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Cementless Acetabular Revision with the Harris-Galante Porous ProsthesisResults After a Minimum of Ten Years of Follow-up
Brian R. Hallstrom, MD1; Gregory J. Golladay, MD2; David A. Vittetoe, MD3; William H. Harris, MD4
1 Orthopaedic Surgery Associates, 5315 Elliott Drive, Suite 301, Ypsilanti, MI 48197
2 Chelsea Orthopaedics, 775 South Main Street, Chelsea, MI 48118
3 Des Moines Orthopaedic Surgeons, 1301 Pennsylvania Avenue, Suite 213, Des Moines, IA 50316
4 Orthopaedic Biomechanics and Biomaterials Laboratory, Massachusetts General Hospital, 55 Fruit Street, GRJ 1126, Boston, MA 02114. E-mail address: wharris.obbl@partners.org
View Disclosures and Other Information
In support of their research or preparation of this manuscript, one or more of the authors received grants or outside funding from the William H. Harris Foundation. In addition, one or more of the authors received payments or other benefits or a commitment or agreement to provide such benefits from a commercial entity (Zimmer). Also, a commercial entity (Zimmer) paid or directed, or agreed to pay or direct, benefits to a research fund, foundation, educational institution, or other charitable or nonprofit organization with which the authors are affiliated or associated.
Investigation performed at the Department of Orthopaedic Surgery, Massachusetts General Hospital and Harvard Medical School, Boston, Massachusetts

The Journal of Bone and Joint Surgery, Incorporated
J Bone Joint Surg Am, 2004 May 01;86(5):1007-1011
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Abstract

Background: Revisions of the acetabular component of a total hip arthroplasty have a higher rate of complications, particularly loosening and dislocation, than do primary procedures. The purpose of this study, in which the results of a consecutive series of revisions performed with the Harris-Galante Porous acetabular component by a single surgeon were evaluated at an average of twelve years, was to quantify the complications and outcomes of acetabular revision.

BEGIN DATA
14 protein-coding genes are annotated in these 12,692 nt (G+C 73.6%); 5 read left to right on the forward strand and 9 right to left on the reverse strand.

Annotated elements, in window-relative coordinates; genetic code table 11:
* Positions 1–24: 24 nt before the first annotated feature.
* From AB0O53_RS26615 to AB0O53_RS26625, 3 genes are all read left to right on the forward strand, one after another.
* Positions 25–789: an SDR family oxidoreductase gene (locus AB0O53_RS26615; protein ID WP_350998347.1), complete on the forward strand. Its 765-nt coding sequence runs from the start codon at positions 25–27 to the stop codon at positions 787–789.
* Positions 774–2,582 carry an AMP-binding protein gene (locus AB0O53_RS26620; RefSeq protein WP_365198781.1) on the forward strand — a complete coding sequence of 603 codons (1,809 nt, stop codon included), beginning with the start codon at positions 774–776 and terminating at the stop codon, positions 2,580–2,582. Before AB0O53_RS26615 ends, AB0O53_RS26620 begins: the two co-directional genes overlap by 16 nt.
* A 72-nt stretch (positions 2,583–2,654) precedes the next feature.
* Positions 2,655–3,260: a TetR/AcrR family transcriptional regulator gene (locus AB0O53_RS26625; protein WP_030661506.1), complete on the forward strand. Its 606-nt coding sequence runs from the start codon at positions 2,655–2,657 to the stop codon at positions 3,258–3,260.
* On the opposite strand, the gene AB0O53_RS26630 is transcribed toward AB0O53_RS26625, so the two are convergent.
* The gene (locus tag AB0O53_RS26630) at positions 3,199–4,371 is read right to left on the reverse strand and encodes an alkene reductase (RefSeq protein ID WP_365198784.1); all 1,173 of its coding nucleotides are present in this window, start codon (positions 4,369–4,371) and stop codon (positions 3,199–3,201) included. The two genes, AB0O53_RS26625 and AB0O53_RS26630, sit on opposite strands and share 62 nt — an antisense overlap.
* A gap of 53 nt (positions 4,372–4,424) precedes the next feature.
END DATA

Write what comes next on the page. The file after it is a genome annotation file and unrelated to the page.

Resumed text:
Methods: Clinical and radiographic results were evaluated to assess loosening, lysis, radiolucencies, and trochanteric union in 188 hips (170 patients) treated between 1984 and 1990. One hundred and twenty-two hips in 110 patients were followed for at least ten years, which was required for inclusion in the study. Thirty-one patients (thirty-six hips) died less than ten years postoperatively, and twenty-nine patients (thirty hips) were lost to or refused to return for follow-up.

Results: The average Harris hip score was 78 points at an average of 12.5 years after revision, which was a 29-point improvement compared with the preoperative score. The rate of repeat revision because of aseptic loosening of the acetabular shell was 4% (five of 122). The rate of repeat revision of the shell for any reason was 15% (eighteen of 122). Eight unrevised sockets were loose radiographically, for a total rate of aseptic loosening of 11% (thirteen of 122).

Conclusions: This study demonstrated that most acetabular revisions with this cementless hemispherical socket were successful. Few structural grafts and no cages were used.

Level of Evidence: Therapeutic study, Level IV (case series [no, or historical, control group]). See Instructions to Authors for a complete description of levels of evidence.

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    Accreditation Statement
    These activities have been planned and implemented in accordance with the Essential Areas and policies of the Accreditation Council for Continuing Medical Education (ACCME) through the joint sponsorship of the American Academy of Orthopaedic Surgeons and The Journal of Bone and Joint Surgery, Inc. The American Academy of Orthopaedic Surgeons is accredited by the ACCME to provide continuing medical education for physicians.
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